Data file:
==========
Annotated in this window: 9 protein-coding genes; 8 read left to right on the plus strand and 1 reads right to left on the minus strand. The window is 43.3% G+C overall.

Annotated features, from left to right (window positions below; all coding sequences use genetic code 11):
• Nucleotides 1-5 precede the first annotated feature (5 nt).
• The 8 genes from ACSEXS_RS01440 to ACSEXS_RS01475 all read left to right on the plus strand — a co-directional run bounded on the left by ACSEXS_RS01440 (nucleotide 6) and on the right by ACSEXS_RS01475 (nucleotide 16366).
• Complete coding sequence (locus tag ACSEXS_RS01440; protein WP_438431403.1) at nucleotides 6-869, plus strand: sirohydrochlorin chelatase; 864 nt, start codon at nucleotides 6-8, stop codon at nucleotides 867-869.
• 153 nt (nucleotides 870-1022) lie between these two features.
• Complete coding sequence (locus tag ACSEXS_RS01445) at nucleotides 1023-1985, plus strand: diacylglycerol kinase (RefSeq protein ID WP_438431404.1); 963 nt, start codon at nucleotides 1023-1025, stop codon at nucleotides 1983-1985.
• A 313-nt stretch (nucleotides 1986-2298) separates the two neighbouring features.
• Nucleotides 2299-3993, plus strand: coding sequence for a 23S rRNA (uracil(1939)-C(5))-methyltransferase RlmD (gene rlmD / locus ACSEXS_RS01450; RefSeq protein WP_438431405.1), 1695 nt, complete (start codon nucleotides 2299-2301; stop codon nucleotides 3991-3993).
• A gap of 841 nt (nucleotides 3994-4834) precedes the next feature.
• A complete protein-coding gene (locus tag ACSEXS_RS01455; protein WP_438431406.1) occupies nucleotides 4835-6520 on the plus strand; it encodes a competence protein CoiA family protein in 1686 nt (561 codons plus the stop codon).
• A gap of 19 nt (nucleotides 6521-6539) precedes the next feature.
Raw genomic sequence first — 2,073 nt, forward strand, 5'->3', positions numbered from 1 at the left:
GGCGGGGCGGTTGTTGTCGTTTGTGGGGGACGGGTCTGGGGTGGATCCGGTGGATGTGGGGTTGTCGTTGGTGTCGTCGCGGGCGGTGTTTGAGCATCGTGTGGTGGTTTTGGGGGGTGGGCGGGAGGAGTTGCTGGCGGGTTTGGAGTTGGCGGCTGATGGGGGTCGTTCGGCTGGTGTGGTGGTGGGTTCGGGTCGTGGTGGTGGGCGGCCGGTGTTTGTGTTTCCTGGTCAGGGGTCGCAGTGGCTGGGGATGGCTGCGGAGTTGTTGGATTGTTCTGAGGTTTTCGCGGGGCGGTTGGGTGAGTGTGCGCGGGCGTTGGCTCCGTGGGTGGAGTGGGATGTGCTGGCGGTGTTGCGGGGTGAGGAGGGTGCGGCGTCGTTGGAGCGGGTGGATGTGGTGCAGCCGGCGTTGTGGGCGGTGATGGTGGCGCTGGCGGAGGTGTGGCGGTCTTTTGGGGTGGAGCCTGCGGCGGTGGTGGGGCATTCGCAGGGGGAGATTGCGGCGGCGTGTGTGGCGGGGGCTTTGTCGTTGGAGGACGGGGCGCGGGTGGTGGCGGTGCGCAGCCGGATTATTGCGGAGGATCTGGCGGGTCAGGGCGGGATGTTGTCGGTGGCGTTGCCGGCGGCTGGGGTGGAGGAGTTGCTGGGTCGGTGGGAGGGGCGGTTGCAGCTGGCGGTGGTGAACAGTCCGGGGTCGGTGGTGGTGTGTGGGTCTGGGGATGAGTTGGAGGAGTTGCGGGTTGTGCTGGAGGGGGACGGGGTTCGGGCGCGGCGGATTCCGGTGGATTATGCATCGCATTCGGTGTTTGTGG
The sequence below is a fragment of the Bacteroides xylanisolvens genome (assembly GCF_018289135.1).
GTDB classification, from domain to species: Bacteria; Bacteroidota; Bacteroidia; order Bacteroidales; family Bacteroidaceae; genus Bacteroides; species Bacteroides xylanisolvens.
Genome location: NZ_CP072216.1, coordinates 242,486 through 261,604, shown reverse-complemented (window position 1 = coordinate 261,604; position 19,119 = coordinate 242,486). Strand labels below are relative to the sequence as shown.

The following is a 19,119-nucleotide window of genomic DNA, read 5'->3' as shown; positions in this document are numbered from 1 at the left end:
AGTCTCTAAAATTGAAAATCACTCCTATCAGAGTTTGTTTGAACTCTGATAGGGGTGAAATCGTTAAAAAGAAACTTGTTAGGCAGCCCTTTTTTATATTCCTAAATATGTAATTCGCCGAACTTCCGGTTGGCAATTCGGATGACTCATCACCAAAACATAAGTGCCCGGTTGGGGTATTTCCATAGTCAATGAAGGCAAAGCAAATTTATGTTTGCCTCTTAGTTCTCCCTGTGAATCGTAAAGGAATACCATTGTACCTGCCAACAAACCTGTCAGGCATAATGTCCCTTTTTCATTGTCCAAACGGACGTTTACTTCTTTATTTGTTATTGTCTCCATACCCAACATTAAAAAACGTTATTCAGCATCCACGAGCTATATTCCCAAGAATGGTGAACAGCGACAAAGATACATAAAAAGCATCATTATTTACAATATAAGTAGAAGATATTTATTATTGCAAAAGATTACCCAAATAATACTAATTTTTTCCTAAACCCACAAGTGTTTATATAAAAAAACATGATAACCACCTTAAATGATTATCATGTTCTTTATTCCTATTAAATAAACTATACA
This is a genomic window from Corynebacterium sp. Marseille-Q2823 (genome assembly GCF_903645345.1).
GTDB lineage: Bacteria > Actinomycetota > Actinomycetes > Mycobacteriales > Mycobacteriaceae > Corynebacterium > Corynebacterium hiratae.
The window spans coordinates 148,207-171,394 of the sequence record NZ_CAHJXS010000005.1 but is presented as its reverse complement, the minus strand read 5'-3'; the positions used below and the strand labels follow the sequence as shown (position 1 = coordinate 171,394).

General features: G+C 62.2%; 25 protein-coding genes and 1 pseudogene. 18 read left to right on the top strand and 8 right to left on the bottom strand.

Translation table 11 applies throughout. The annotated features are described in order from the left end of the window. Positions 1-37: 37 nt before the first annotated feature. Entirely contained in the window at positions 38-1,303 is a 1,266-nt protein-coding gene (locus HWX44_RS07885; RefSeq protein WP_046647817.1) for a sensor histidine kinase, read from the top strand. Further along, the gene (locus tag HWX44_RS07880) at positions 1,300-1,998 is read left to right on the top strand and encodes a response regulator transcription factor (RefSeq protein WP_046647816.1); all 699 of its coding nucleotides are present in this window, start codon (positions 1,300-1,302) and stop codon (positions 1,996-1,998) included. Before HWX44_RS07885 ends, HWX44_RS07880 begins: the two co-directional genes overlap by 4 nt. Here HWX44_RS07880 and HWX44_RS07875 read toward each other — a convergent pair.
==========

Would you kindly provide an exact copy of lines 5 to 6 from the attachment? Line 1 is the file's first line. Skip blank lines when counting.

• Complete coding sequence (locus tag ACSEXS_RS01440; protein WP_438431403.1) at nucleotides 6-869, plus strand: sirohydrochlorin chelatase; 864 nt, start codon at nucleotides 6-8, stop codon at nucleotides 867-869.
• 153 nt (nucleotides 870-1022) lie between these two features.